Tutorials & Tips

Handling Rejection and Finding Your Comic’s Target Audience

It is easy to get upset when someone rejects your work or leaves you a negative comment. We artists can take criticism personally because art is such a deeply emotional form of expression.

There is a secret to all of this. SURPRISE! Everyone gets rejected.

Think of any celebrity. Madonna, Lady Gaga, and Audrey Hepburn are all famous. They have also suffered more rejection than you could possibly imagine. The reason they are so famous is because they got through it. The trick to being successful is to get through your first few thousand rejections. Don’t let it make you stop!

In art school they used to say that every artist has 1000 bad drawings to get out before they can start making good drawings. I say that every career has over 2000 rejections that they have to walk through before they find their audience.

There was a fandom around the pet rock. It was a rock. Yes, a ROCK. There certainly is a fandom for your comic. You can find it if you keep going.

Rejection Analysis, Your Target Audience, and You:

When you hear some negative feedback about your work, the first thing to so is look at it from a neutral perspective. Is there any validity to it? If yes, note this and use it to make your work better.

There are two types of people on the planet. There are people who are your target demographic and people who are not. Negative comments are often being said by people who never would like your comic in the first place.

It helps to think about who your target audience is. How old are they? What do they like? If you do a comic about why being a Dallas Cowboys fan in the best thing ever, don’t be surprised if a Pittsburgh Steelers fan hates you. This is good hate. You are doing your job properly.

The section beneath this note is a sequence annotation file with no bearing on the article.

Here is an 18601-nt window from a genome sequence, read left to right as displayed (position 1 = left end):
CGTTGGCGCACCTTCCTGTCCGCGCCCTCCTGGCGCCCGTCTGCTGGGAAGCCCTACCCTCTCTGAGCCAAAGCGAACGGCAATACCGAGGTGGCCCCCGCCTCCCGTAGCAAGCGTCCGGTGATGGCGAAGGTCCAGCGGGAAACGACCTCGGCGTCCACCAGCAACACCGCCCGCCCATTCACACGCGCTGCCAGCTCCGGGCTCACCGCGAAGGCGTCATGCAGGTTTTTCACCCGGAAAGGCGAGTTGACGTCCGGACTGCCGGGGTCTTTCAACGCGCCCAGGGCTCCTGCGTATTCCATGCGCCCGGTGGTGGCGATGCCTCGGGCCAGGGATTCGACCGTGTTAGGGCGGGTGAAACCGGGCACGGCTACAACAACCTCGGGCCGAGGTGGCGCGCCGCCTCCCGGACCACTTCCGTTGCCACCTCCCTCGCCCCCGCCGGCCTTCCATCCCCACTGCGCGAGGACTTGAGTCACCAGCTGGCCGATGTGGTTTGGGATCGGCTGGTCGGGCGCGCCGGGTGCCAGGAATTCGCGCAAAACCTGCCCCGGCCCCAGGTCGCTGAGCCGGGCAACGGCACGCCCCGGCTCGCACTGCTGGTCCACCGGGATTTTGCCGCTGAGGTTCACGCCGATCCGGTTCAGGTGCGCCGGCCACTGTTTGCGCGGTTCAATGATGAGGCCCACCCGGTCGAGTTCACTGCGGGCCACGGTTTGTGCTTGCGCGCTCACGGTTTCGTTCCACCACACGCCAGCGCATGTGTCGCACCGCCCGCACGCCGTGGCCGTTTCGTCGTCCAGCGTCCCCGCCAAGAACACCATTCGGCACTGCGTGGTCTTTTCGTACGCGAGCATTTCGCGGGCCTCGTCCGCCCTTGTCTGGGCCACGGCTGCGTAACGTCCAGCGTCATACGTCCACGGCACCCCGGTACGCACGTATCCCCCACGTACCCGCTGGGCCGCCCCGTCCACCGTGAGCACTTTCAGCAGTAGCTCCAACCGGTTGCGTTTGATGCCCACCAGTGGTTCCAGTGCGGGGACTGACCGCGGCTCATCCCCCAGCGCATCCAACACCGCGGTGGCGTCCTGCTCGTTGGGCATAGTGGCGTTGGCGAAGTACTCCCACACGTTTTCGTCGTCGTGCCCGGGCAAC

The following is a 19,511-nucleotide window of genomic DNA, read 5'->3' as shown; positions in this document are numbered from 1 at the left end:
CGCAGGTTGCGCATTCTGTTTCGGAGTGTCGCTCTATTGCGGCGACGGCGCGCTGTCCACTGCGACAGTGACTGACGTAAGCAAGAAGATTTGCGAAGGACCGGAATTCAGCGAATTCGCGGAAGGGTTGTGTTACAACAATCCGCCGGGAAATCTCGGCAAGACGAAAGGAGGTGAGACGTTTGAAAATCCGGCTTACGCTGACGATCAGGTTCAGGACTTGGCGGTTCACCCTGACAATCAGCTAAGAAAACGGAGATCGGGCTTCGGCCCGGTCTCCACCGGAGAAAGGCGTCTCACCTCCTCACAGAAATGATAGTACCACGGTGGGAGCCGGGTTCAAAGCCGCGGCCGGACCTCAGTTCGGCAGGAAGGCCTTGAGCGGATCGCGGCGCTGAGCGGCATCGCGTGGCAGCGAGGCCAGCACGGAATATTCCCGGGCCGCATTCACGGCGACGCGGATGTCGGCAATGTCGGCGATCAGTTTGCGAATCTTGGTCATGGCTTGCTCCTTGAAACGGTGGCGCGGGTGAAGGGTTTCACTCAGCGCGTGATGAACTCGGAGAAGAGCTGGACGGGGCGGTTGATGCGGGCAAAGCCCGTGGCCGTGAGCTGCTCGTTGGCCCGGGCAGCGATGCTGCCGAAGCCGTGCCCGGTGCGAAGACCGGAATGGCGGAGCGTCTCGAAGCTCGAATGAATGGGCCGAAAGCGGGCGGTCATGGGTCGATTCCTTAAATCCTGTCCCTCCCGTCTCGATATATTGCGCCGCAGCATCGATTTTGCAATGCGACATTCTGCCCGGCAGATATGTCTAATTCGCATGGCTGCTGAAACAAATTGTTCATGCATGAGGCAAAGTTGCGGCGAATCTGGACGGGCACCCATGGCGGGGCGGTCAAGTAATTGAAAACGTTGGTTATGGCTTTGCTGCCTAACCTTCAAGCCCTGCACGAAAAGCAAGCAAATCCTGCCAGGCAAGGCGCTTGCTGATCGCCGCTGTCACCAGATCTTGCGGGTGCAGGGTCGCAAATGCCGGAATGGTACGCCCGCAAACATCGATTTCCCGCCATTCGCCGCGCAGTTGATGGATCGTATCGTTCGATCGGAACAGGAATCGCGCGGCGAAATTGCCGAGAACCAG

Awhile back some random guy said that my comic had nothing interesting to offer at all. That is no surprise because he was a fan of comics that were about guys and gaming. My comic is about a girl and it is definitely not a gaming comic. Of course this person wasn’t interested in my work. It is not for him. Gamers read my comic because I am a huge nerd, but not gamers who are only into gaming jokes and nothing else. I just don’t post jokes about games every day, that’s all.

Consider the source of your criticism.

You need to plow through the people who are not your target audience and find the target audience that is yours.

Haters Rock:

I have to tell you that haters give great links! The best promotional linkage for my work has been done by people who were telling others why they hated it because they went the extra mile to describe it. People clicked to see what the deal was, and I got new fans in the process.

Rejection is a growth process like any other. It’s necessary, inevitable, and sometimes even helpful. Think about it intelligently and don’t let it get you down.

4 Comments on “Handling Rejection and Finding Your Comic’s Target Audience

  1. Brendan Behan said “There is no such thing as bad publicity except your own obituary.” While thats not quite true any more, people seem to take criticism badly these days.

    Haters gonna hate. Get what you can from it and don’t feed the Trolls.

  2. It’s a BITCH, but part of the deal.

    And you have to keep in mind when someone say’s “you suck”, they are really saying is “I do not like this particular piece of artwork.” But we of course hear “YOU suck”, as we equate our work with ourselves.

    But gods know, a lot of people with questionable taste have rejected my work. Mostly because they didn’t want to PAY me for it. But often when I saw or discovered what they were looking for, I realized that these were NOT people who’s opinion I should give much weight to!

    1. Yeah, and especially on the internet, some people don’t connect that they are talking to a real person. Being a creator has led me to be thoughtful about what I say all the time because it’s just the right thing to do. :)

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